USMEF’s participation in Gulfood 2016 wrapped up Thursday following a week of face-to-face meetings with potential customers from the Middle East, Africa, Asia and Europe. The region’s largest food show, which attracted about 90,000 people from 170 countries this year, was held in Dubai, United Arab Emirates (UAE). Funding support was provided by the USDA Market Access Program (MAP) and the Beef Checkoff Program.
Dan Halstrom, USMEF senior vice president for global marketing, said the atmosphere at Gulfood was upbeat despite economic challenges in the region created by declining oil prices. He described the show as very productive from the U.S. meat industry’s standpoint.
“The interest level from many countries was exciting,” said Halstrom. “Whether we are talking about the UAE, Jordan, Ghana, or South Africa, it was obvious that with the emerging nature of some of these market economies there is excellent potential for imported beef products.”
South Africa in particular was a hot topic of discussion at Gulfood, Halstrom noted. The market recently reopened to U.S. beef for the first time since 2003, and USMEF is planning in-market visits and a buyers’ event in that part of the world later this year. On Friday it was announced that South Africa has also reopened to U.S. pork.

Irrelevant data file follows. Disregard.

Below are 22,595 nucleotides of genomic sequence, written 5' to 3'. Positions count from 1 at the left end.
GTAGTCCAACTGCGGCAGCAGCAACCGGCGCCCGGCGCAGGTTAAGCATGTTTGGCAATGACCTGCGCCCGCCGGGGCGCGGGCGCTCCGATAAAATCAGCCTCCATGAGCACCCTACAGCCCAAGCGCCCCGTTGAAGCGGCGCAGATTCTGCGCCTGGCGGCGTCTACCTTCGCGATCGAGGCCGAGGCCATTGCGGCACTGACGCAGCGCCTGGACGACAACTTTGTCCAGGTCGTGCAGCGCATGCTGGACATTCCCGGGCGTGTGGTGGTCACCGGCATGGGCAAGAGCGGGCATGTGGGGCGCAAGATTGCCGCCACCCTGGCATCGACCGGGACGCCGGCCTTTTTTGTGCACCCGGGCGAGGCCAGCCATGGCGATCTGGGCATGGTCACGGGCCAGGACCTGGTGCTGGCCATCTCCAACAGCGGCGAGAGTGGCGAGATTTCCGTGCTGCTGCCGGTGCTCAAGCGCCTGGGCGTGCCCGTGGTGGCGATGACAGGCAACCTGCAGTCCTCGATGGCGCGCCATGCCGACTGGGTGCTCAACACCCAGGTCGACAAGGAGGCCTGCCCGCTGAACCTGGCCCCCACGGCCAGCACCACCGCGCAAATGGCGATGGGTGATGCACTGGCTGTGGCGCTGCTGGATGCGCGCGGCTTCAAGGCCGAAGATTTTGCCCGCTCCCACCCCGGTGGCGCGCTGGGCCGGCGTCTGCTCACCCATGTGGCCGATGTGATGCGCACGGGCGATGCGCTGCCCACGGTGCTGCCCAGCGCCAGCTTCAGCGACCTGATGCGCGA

USMEF members participating in Gulfood 2016 also found reason to be optimistic about emerging markets and potential new business.
“I found the show to be very beneficial in that I met a lot of new business prospects from different parts of the world,” said Mark Boyd of Protimex, a meat processing and exporting company based in California. “While the Middle East region is the main attraction at Gulfood, the world is definitely showcased at this event with a wide range of buyers from Southeast Asia, North Asia, Africa and Europe.”
“Again this year, Gulfood showed itself to be a great commercial hub – a meeting point for a very wide region,” said John Brook, USMEF regional director for Europe, Russia and the Middle East. “The Middle East remains a region which is very much dependent on imports for all foodstuffs, and so obviously this deep decline in the price of oil is going to have some impact on the economies of the region. But it doesn’t change the fact that they still have to import all of their food requirements.”
While U.S. beef is the most popular item displayed by U.S. exporters at Gulfood, U.S. lamb also drew attention from importers.
“USMEF conducted U.S. lamb workshops in the UAE in 2015, which were a great success,” Brook said. “The workshops drew in a large number of chefs and restaurant owners, and we feel there is strong potential for U.S. lamb to the Gulf region.”